The CPSC just issued its Final Interpretative Rule on the meaning of "Children's Products". For those of you with a pile of reading materials on your desk from the CPSC, this delectable morsel weighs in at 63 pages. Add it to the heap.
Good news, however - you don't need to waste too much time reading it. The time you spent commenting on the prior draft, now THAT was the waste of time. I burned a few hours on that exercise myself - what-a-fool, I will never learn. The REASON you need not waste time reading the final rule is that virtually all comments you (and anyone else) gave were disregarded or discounted. The changes to the rule were minimal or meaningless and there was no reconsideration of the manifold flaws in the "draft" interpretative rule. If you don't believe me, have fun deconstructing the 63 pages of drivel against all the comments noted and unremarked upon.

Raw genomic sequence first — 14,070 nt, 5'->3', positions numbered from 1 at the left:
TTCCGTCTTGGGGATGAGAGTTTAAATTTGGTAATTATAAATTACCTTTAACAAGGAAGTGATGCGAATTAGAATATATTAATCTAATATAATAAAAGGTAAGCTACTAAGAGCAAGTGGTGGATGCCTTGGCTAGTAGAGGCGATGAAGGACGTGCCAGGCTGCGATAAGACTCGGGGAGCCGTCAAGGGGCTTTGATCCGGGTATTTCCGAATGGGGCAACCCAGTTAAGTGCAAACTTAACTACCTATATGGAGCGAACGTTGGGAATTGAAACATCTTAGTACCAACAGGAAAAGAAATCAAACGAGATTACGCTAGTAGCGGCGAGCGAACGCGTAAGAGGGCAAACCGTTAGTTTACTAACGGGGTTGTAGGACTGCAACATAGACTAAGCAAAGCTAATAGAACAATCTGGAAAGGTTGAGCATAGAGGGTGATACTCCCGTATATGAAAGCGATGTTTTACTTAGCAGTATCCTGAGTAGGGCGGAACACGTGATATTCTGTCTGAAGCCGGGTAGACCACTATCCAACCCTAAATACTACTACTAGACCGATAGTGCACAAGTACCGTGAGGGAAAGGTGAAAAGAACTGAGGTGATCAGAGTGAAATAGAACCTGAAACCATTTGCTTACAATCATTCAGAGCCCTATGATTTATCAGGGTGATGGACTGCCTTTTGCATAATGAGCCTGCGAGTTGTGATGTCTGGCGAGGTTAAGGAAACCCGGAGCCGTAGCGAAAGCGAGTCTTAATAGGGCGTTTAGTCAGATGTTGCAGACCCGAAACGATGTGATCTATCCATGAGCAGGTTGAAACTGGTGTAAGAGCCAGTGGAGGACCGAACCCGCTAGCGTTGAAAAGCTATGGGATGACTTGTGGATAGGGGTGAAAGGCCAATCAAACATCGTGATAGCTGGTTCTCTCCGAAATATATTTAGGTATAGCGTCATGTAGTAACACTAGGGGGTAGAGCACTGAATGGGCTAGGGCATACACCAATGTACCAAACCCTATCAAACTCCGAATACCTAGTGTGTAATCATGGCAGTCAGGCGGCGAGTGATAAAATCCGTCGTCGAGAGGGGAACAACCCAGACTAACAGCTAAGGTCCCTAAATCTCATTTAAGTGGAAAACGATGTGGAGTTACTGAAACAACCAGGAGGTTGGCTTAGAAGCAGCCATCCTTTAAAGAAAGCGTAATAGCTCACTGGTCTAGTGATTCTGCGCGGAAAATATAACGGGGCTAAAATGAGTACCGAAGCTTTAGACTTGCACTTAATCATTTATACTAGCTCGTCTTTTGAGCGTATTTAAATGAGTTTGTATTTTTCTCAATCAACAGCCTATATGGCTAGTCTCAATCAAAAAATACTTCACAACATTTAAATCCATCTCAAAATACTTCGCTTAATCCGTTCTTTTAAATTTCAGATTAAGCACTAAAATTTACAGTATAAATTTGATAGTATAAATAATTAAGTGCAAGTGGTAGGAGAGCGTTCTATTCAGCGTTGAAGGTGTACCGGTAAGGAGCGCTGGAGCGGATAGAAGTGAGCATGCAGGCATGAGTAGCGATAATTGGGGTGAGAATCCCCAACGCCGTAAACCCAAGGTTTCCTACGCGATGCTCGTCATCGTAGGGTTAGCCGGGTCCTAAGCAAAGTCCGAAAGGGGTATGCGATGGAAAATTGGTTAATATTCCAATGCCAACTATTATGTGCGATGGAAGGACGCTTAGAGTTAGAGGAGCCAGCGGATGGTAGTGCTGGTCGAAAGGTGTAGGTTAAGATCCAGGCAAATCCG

So what is the story we should tell ourselves about this little incident? Here's a few choices for you:
- Commenting on these rules is a waste of time because the CPSC is tired of the game - they want to get this done, and that means dealing with comments is not in the plan anymore. [Connect the dots with the pending expiration of the testing stay, and you may get a sense of the urgency.]
- The solicitation of comments is compelled by law but there is no obligation for the agency to accept any of our comments. Since they know best, they no longer care what we think and have decided not to even pretend anymore. It's a sham process.
- We're all incompetents, which is perhaps why we need to have a CPSC so desperately.
I bet it's no. 3 - we're all idiots and our comments reflect it. It's hard to face up to one's shortcomings . . . but I appreciate the gentleness of the message from the CPSC. Rather than embarrass us by announcing that we business people know nothing, they just politely ignore our ravings.
And think - now that we've established that they know everything and we know nothing, processing of recalls and other financially-impactful events with the agency will be much easier. They are right, by definition, and we are wrong, by definition. Simple! We'll save a lot on legal fees, too, because there won't be any point in arguing. No, I'm not talking about the PGA. . . .
I love government of the people, by the people, for the people - especially if those people are unchecked regulators!